Charlie’s parents, though, aren’t too sure they like Grandpa’s stories and warn Charlie that they’re just “tall tales.” What is Charlie to believe? How can his grandpa convince him that all you need to do is believe and a dream can be turned into something real?

Sir Simon: Super Scarer – Cale Atkinson

So many pop culture references! I love this book!

I’ve read it twice so far and I picked up so much more the second time around. I began to suspect something was up when I began to find random Stephen King references in the illustrations early on during my first read. I started specifically looking for them and found more of those and plenty of other beauties. I won’t tell you all of the references I found because that would take all the fun out of finding them yourself but some of the standouts for me were:

  • Pennywise
  • 237
  • Slimer
  • Stay Puft Marshmallow Man
  • Jason’s mask
  • Freddy Krueger’s shirt
  • Audrey II
  • A cat clock that looked suspiciously like it was borrowed from Doc Brown.

And my absolute favourite? The Proton Vac!

That’s nowhere near all of the ones I’ve found and I’m under no illusion that I’ve found them all – yet!

Oh, and the story’s a lot of fun as well. Sir Simon Spookington has haunted a lot of things in his career but this is his first time haunting a house. He’s excited to be haunting grandparents as old people are on top of The Pyramid of Haunting. With his free time (because, as we all know, old people sleep all the time! 😜) Sir Simon is looking forward to working on his novel, but things don’t exactly go to plan.


Rating: 5 out of 5.

Once Upon a Blurb

A delightful, funny story of friendship, ghost chores, a spooky house and a professional haunter.

Meet Sir Simon, Super Scarer. He’s a professional ghost who has been transferred to his first house. And just in time! He was getting tired of haunting bus stops and forests and potatoes. And to top it off, this house is occupied by an old lady – they’re the easiest to haunt!

But things don’t go as planned when it turns out a KID comes with this old lady. Chester spots Simon immediately and peppers him with questions. Simon is exasperated … until he realises he can trick Chester into doing his ghost chores. Spooky sounds, footsteps in the attic, creaks on the stairs – these things don’t happen on their own, you know!

After a long night of haunting, it seems that maybe Chester isn’t cut out to be a ghost, so Simon decides to help with Chester’s human chores. Turns out Simon isn’t cut out for human chores either.

But maybe they’re both cut out to be friends …

Trampoline Boy – Nan Forler

Illustrations – Marion Arbona

Trampoline Boy is a lovely picture book about friendship, acceptance and perspective. Trampoline Boy spends all of his time jumping up and down on his trampoline. The other children think he’s weird. Peaches stops one day and watches Trampoline Boy bouncing up and down. Each day she watches Trampoline Boy until one day when she whispers,

“Trampoline Boy, I wish I could see what you see up there in that blue, blue sky.”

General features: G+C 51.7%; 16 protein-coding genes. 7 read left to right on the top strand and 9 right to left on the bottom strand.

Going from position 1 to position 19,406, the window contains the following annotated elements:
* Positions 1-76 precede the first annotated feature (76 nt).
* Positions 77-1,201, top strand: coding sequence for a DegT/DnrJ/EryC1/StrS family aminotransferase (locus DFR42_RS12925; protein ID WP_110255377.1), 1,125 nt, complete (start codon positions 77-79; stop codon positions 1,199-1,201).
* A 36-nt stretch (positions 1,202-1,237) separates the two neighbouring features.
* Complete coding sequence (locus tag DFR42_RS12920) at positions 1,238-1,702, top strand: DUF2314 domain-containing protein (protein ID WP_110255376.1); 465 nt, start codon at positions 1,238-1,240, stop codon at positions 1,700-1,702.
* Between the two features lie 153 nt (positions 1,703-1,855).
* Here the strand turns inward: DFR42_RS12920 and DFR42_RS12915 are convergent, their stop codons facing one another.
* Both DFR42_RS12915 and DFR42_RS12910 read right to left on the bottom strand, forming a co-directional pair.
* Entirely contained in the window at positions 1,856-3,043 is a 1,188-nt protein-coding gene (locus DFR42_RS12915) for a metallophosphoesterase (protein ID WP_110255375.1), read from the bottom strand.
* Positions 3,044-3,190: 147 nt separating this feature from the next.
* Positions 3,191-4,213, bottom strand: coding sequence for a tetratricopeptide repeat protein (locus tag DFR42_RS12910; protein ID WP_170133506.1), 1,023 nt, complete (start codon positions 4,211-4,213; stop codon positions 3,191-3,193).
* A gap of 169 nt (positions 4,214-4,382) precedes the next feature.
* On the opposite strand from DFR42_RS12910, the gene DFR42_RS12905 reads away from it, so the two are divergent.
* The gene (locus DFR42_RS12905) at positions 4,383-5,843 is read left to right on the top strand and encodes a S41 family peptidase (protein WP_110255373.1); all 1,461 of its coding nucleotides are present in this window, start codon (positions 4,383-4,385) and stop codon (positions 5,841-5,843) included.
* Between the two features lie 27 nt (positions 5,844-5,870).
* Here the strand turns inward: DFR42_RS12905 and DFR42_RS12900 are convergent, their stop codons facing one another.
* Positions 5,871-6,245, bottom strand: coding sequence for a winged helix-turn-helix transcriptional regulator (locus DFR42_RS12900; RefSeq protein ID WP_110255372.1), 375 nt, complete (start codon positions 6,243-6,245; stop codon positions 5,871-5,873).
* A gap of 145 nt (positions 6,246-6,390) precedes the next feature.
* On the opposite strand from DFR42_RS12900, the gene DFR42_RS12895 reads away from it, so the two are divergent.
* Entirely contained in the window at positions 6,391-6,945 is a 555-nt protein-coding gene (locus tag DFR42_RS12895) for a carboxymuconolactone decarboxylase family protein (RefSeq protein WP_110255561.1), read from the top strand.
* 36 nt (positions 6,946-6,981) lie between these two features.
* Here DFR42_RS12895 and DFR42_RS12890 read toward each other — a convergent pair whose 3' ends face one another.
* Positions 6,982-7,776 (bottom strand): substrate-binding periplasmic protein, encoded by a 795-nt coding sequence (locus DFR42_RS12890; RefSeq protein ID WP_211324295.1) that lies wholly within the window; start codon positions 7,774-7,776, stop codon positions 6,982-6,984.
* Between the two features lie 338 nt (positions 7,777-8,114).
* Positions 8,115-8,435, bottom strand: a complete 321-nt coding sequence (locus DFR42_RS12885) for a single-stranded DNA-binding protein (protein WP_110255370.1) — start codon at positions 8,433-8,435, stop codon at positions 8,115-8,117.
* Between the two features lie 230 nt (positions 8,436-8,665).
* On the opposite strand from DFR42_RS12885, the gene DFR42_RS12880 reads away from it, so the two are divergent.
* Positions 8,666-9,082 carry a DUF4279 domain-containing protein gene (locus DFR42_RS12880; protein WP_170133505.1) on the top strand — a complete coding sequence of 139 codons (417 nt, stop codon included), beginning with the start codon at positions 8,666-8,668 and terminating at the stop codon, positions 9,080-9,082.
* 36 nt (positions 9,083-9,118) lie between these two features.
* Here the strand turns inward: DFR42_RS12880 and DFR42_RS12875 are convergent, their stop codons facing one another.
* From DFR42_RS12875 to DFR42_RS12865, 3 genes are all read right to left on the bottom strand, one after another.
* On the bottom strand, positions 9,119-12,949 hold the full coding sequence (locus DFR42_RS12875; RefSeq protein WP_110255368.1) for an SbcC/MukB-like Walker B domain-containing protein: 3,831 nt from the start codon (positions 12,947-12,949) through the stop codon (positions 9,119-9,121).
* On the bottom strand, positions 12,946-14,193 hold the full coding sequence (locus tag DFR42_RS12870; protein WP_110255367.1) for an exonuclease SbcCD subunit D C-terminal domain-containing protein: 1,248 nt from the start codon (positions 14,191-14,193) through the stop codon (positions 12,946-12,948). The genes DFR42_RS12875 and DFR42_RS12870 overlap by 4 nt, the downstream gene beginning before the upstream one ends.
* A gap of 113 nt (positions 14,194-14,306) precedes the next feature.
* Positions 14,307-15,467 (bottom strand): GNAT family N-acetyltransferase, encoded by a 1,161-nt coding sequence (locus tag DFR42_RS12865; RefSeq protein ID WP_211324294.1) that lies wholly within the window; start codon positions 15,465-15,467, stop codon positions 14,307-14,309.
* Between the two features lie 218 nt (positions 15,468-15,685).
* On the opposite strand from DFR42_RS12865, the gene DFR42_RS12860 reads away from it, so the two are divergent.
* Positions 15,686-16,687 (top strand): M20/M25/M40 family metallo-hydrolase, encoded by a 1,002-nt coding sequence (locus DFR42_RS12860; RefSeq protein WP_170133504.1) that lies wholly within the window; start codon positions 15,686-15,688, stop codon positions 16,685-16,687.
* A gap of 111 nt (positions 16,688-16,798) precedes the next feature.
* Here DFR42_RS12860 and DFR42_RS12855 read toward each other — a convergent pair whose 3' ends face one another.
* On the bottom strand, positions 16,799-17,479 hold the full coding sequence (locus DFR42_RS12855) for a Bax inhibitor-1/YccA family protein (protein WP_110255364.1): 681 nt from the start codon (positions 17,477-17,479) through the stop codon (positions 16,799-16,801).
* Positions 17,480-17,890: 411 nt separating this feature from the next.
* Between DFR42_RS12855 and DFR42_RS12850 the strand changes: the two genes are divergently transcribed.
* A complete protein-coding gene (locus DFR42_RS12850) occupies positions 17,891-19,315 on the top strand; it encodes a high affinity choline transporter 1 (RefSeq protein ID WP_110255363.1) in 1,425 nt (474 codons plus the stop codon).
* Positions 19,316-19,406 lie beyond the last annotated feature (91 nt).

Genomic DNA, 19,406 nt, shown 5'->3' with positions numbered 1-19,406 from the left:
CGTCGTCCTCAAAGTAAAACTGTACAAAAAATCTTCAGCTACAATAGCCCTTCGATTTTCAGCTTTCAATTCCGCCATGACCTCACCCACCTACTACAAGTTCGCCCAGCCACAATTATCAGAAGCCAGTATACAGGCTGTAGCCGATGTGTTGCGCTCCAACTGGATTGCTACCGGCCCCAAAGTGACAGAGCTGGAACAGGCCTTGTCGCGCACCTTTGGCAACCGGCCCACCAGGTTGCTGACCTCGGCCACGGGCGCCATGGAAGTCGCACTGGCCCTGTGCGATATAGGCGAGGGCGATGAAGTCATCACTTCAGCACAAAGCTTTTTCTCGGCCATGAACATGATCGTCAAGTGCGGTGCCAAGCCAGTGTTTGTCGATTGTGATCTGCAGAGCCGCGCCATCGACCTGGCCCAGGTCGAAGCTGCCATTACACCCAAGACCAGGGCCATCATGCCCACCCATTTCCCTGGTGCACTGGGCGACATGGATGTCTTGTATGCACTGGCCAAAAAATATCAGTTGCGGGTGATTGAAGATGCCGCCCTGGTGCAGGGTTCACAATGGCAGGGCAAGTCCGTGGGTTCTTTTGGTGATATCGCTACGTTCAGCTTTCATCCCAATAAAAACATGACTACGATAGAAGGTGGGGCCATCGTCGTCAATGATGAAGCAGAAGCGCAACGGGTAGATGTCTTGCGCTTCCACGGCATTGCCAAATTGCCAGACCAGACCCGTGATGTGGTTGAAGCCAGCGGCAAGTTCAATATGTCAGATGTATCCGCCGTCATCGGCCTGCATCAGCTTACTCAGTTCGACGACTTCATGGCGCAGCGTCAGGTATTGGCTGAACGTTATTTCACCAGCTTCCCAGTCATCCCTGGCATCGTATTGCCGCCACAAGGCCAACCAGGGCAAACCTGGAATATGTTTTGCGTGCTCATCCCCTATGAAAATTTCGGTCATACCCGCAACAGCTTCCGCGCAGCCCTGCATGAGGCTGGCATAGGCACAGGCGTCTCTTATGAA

Trampoline Boy stops bouncing for the first time. Taking Peaches by the hand, Trampoline Boy allows her to join him and together they bounce. Peaches finds out what the world looks like from up high and together they see what all of the people on the ground are missing out on.

The illustrations are colourful and interesting. I loved that Trampoline Boy doesn’t allow the kids who think he’s weird stop him from being himself and doing what he enjoys.

I loves Peaches’ interest in what Trampoline Boy is doing and how she quietly observes him before asking to see what he sees.

This book works as both a story about a boy who loves bouncing on his trampoline and as a deeper story about the value of friendship, accepting and seeking to understand other peoples differences, and how seeing things from a different perspective can show you points of view that you’ve never imagined seeing.

Thank you so much to NetGalley and Tundra Books, an imprint of Penguin Random House Canada for the opportunity to read this book.

Rating: 4 out of 5.

Once Upon a Blurb

A lyrical picture book about the joy of jumping – and a springboard for discussion about unique perspectives.

Through the eyes of a character we only know as Trampoline Boy, we are invited to understand how he sees the world. His favourite thing to do is jump up and down, up and down on his trampoline. Kids walk by and tease him, but he remains steadfast and calm. One day, a quietly exuberant girl, Peaches, is fascinated by his jumping. Trampoline Boy wordlessly invites her to jump with him, and by spending this time with him, Peaches and readers get to see how important and valuable different perspectives are. 

Wolfie & Fly #2: Band on the Run – Cary Fagan

Illustrations – Zoe Si

Renata Wolfman (AKA Wolfie) is an introvert loner nerd and I adored her! She doesn’t do extra classes like pottery or drama, and detests pink and dressing up, but loves reading about helicopters, alone time and her ‘uniform’ of a white t-shirt, overalls and sneakers. She’s snarky and spends a fair amount of her time (when she’s not involved in something she’s passionate about) underwhelmed.

Wolfie’s next-door neighbour Fly (a much better name than the one his parents gave him – Livingston Flott!) is quite the opposite of Wolfie. Fly is an extrovert, could talk under water and is a bundle of energy and enthusiasm. He also has a limited grasp on boundaries: Wolfie stands by the door telling him he can’t come in so he climbs in the window instead.

Wolfie’s parents are trying to encourage her to get more involved in activities including dance class, during which Wolfie’s ingenuity mixed with her stubborn to make me laugh. Later Fly drops by (through the window) and somehow manages to convince her to become the drummer in his Hokum Street Public School talent show entry.